Atomic Physics - Non-adiabatic Strong Field Ionization of Atomic Hydrogen
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Nonadiabatic Strong Field Ionization of Atomic Hydrogen

Atomic hydrogen is the simplest atomic system and thus it is often used to benchmark theoretical models, making it the drosophila of theories of light-matter interaction. Its key advantage is the absence of multielectron effects and the well-defined electrostatic potential of the proton, eliminating the need for approximations. Atomic hydrogen is very frequently used in theoretical studies and textbook examples. The experimental challenges connected with producing hydrogen atoms in an ultrahigh vacuum environment and separating events from those resulting from nondissociated hydrogen molecules make it difficult to study it using strong laser fields.
Here, we present experimental data on the nonadiabatic strong field ionization of atomic hydrogen using elliptically polarized femtosecond laser pulses at a central wavelength of 390 nm. A COLTRIMS reaction microscope was used to measure the three-dimensional momenta of electron and ion in coincidence. FIG. 1(a) shows the electron momentum distribution projected onto the laser’s polarization plane (pxpy plane). FIG. 1(b) shows the corresponding result that is obtained from a numerical solution of the time-dependent Schrödinger equation (TDSE). Experiment and TDSE result are in excellent agreement. This is underlined by FIG. 1(c), which shows the corresponding electron energy distributions.
As can be seen in FIG. 2(a) and 2(b), the most probable emission angle (also known as “attoclock offset angle” or “streaking angle”) αoff is found to increase with energy. This trend is opposite to standard predictions based on Coulomb interaction with the ion as described by the classical two-step (CTS) model shown in FIG. 2(c). The increase of deflection angle can be explained by the nonadiabatic, classical two-step (NACTS) model that includes nonadiabatic corrections of the initial momentum distribution at the tunnel exit and nonadiabatic corrections of the tunnel exit position itself. The prediction of the NACTS model is shown in FIG. 2(d) and reproduces the same trend as observed in the experiment and the TDSE simulation.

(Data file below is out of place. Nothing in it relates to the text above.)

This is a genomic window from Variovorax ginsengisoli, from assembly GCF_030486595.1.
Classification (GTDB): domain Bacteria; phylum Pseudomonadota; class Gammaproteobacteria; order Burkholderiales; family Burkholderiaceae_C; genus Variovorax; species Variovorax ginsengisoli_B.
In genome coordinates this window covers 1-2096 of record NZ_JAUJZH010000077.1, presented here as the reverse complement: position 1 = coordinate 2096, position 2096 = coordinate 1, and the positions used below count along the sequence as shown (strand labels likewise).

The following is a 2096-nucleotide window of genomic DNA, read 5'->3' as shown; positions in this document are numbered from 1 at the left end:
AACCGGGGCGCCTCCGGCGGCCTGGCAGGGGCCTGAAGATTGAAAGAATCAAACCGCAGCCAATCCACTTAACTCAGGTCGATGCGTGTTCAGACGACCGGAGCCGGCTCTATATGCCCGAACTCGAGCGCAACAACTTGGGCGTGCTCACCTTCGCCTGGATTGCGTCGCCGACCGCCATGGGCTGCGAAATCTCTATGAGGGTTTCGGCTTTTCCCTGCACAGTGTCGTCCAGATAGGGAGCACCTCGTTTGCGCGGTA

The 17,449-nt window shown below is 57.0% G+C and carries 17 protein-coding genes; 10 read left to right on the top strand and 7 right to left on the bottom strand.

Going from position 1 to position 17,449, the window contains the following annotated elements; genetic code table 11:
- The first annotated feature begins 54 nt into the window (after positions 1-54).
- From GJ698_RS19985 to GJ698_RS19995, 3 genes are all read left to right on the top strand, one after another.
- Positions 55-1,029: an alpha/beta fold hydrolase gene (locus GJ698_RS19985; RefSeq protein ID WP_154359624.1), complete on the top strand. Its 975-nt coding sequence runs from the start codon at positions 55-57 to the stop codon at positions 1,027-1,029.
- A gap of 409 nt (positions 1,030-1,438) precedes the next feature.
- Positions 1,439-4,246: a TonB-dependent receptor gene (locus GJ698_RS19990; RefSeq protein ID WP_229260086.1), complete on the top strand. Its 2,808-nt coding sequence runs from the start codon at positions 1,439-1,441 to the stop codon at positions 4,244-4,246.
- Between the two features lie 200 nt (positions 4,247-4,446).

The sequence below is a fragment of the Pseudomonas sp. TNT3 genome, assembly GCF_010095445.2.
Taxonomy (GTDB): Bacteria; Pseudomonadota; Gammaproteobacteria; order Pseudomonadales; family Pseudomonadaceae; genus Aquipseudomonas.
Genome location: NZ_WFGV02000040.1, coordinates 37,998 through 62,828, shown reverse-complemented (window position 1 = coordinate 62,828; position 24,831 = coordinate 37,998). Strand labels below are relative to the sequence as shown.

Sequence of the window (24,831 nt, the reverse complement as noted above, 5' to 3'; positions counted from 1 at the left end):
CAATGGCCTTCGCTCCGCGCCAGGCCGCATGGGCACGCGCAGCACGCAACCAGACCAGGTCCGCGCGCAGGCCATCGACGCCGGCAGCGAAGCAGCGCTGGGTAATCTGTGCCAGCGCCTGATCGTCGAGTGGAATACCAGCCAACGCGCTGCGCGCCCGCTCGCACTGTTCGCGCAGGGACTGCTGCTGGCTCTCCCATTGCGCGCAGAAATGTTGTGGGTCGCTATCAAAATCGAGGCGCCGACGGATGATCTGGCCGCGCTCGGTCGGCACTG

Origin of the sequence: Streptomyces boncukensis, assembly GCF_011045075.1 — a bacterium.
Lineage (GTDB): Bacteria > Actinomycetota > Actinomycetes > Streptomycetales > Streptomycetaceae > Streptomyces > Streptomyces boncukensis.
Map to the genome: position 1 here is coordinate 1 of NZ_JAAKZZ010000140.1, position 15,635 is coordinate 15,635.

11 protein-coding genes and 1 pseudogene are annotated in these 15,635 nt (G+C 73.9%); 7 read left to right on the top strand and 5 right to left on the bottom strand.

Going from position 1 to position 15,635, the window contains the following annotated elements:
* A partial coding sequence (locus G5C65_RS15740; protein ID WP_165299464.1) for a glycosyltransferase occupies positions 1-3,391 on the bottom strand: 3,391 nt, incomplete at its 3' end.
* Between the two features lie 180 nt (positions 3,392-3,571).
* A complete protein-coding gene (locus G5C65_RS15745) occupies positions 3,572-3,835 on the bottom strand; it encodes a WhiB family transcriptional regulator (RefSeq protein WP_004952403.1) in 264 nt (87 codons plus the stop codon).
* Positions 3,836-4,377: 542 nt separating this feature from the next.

We expect that the NACTS model will help to interpret future attoclock experiments and will thereby lead to a better understanding of the role of electron positions and momenta in the ionization process.


FIG. 1. (a) Measured electron momentum distribution projected onto the laser’s polarization plane for the ionization of atomic hydrogen by femtosecond laser pulses at a central wavelength of 390 nm, an ellipticity of ε = 0.85, and a peak intensity of 1.4 × 1014 W/cm2. The light’s helicity and the orientation of the polarization ellipse are indicated by the inset in the lower right corner. (b) Focal-averaged numerical solution of the TDSE for the parameters that were used in (a). αoff indicates the “angular offset” with respect to the minor axis of the ellipse of the laser electric field and the negative vector potential in (a) and (b). The intensity in (a) [(b)] has been normalized to a maximum of 1 [0.8]. (c) shows a comparison of the electron energy distribution for the data shown in (a) and (b). The error bars show statistical errors only.


FIG. 2. (a) [(b)] shows the electron momentum distribution from Fig. 1(a) [Fig. 1(b)] in cylindrical coordinates after rowwise normalization. αoff indicates the angular offset, the white contours indicate the ATI peak positions. (c) The rowwise normalized electron momentum distribution that is obtained from the CTS model with initial momenta distributed according to ADK theory, taking Coulomb interaction after tunneling into account and using the tunnel exit position from the TIPIS model in analogy to (a) and (b). (d) The result from our NACTS model. Within the NACTS model, the ionization probability and the initial conditions are taken from SFA. The black line guides the eye and is the same in all panels. The data in (a)–(d) have been symmetrized making use of the twofold symmetry. Every row has been normalized independently. The intensity in (a) [(b)–(d)] has been normalized to a maximum of 1 [0.8].

Nonadiabatic Strong Field Ionization of Atomic Hydrogen
D. Trabert, N. Anders, S. Brennecke, M. S. Schöffler, T. Jahnke, L. Ph. H. Schmidt, M. Kunitski, M. Lein, R. Dörner, and S. Eckart
DOI: 10.1103/PhysRevLett.127.273201
Phys. Rev. Lett. (2021)
See online:
Phys. Rev. Lett.